My insurance company is trying to make me go through step therapy to get access to the treatment product I need! Are they practicing medicine without a license and is it illegal?
There is no clear legal answer to your question: is an insurer “practicing medicine without a license” when it requires you to try (and “fail on”) one prescription medicine before it will cover the treatment your doctor believes is most appropriate for you.
Here’s what we do know:
- First, insurance companies all employ medical directors. Insurance company medical directors are licensed doctors with authority to weigh in on matters such as medical protocol development, covered courses of treatment, network credentialing, etc.
- Second, insurance companies also have Pharmacy & Therapeutic (P&T) committees that evaluate and design their formularies (lists of preferred and non-preferred drugs). P&T committees are made up of pharmacists and physicians. Here, too, licensed medical professionals serve as decision-makers when developing the formularies for the health plans. Most importantly, even though licensed medical professionals are involved in the development of insurance company formularies and step therapy protocols, HFA has consistently argued that a consumer’s OWN doctor is the appropriate medical professional to make prescribing decisions. Prescribing clotting factor is a complex exercise that has to be left to hemophilia specialists in close consultation with their patients. In bleeding disorders care, a strong doctor-patient relationship is essential and must be preserved. The judgment of the patient’s own doctor has to prevail – that individualized decision should not be overridden in favor of some “one size fits all” formula adopted by an insurance company.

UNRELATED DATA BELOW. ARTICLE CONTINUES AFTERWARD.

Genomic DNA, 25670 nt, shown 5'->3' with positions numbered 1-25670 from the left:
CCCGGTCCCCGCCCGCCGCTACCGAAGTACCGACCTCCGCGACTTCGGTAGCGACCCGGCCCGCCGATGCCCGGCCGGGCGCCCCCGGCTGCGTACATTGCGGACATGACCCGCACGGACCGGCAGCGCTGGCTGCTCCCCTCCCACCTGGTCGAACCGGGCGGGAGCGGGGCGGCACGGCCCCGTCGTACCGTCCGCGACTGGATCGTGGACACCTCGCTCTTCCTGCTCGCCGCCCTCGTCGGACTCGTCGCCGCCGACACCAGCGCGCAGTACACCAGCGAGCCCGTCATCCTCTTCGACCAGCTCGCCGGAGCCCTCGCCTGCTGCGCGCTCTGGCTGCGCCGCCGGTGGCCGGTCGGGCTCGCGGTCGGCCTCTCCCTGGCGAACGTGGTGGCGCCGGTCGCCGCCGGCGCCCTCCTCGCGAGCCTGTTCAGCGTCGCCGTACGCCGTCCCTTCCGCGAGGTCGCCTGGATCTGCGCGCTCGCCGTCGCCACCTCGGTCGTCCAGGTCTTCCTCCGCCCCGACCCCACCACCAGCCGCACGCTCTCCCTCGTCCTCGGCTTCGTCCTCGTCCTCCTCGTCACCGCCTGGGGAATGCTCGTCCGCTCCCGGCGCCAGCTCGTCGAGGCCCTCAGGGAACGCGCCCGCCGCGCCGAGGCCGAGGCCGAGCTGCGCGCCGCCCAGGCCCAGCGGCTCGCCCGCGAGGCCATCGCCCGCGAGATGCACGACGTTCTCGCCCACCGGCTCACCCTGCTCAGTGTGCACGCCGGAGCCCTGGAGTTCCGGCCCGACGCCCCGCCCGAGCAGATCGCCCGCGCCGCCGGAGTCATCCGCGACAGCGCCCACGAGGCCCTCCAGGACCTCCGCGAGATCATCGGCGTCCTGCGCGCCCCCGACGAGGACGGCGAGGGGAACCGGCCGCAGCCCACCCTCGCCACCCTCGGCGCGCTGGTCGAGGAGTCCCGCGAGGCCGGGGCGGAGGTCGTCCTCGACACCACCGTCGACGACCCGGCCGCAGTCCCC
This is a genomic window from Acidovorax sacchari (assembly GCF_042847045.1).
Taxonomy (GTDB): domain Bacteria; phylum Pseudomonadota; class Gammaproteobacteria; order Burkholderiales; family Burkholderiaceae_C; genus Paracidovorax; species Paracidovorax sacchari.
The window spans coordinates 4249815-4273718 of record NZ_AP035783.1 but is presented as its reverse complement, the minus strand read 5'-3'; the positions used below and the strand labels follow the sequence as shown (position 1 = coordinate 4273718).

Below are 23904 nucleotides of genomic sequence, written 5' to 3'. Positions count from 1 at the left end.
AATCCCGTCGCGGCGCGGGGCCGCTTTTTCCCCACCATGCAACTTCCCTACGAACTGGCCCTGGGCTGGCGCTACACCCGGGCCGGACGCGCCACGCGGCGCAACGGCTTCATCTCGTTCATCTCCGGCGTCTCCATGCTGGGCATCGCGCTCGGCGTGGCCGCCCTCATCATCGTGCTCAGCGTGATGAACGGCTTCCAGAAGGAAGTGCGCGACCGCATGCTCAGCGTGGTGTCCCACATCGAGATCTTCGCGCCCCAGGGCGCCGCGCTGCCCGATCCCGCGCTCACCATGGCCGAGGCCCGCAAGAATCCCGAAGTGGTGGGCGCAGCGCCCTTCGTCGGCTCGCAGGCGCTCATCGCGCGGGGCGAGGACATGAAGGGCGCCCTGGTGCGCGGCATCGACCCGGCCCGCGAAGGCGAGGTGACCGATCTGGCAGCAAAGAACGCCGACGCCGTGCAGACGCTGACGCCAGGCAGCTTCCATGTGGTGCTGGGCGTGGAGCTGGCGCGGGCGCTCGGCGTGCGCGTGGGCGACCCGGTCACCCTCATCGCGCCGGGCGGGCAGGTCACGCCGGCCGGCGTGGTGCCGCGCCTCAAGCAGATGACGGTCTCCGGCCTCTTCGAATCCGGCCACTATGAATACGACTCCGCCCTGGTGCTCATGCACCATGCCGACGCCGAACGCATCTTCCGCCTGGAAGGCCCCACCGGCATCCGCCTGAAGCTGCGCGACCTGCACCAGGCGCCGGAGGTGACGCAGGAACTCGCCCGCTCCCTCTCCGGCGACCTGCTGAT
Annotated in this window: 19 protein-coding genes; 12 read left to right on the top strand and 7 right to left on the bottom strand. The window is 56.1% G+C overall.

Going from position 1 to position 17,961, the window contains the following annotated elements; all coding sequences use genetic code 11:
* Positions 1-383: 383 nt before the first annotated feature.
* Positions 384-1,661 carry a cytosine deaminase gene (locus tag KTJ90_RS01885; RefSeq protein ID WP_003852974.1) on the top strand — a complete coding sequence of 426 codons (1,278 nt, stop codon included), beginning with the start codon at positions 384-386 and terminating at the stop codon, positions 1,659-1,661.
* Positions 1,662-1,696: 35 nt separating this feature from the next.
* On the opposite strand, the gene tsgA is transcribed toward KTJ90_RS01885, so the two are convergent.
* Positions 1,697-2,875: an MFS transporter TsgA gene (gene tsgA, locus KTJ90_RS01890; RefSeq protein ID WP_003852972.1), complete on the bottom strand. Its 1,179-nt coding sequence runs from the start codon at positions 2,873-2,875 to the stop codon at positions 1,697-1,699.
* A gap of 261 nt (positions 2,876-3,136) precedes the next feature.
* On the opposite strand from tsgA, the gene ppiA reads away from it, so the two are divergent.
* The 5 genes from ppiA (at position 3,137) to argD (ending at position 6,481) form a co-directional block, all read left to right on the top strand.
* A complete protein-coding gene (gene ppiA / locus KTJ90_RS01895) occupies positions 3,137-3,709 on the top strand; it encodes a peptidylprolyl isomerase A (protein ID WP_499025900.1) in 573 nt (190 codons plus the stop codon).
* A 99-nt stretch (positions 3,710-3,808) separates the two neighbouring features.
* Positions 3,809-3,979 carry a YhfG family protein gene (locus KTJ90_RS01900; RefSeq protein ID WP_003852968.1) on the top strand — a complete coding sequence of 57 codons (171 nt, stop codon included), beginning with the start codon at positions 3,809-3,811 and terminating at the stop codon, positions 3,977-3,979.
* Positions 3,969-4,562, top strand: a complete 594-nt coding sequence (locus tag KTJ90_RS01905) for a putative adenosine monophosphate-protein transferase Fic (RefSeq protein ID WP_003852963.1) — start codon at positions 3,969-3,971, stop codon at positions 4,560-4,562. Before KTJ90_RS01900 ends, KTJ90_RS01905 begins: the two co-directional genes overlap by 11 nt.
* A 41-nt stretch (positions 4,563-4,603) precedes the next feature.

For more information, please read HFA’s Step Therapy Issue Brief. Also, if you are experiencing any issues accessing your medicine because of your insurer, please consider submitting your story to HFA’s Project CALLS. Using data from Project CALLS, HFA is advocating for state and federal legislation to put guardrails around insurance companies’ use of step therapy protocols and other practices that interfere with access. Together, we can make the case that our own doctors – and NOT our insurance companies – should have the ultimate say in determining our treatment.
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HFA frequently receives questions from the bleeding disorders community related to advocacy issues. The questions often impact the entire community. In an effort to reach the largest audience possible with our responses to these widely applicable questions, HFA developed “Dear Addy.” Questions submitted to this column are edited in order to protect privacy and should be considered educational only, not individual guidance.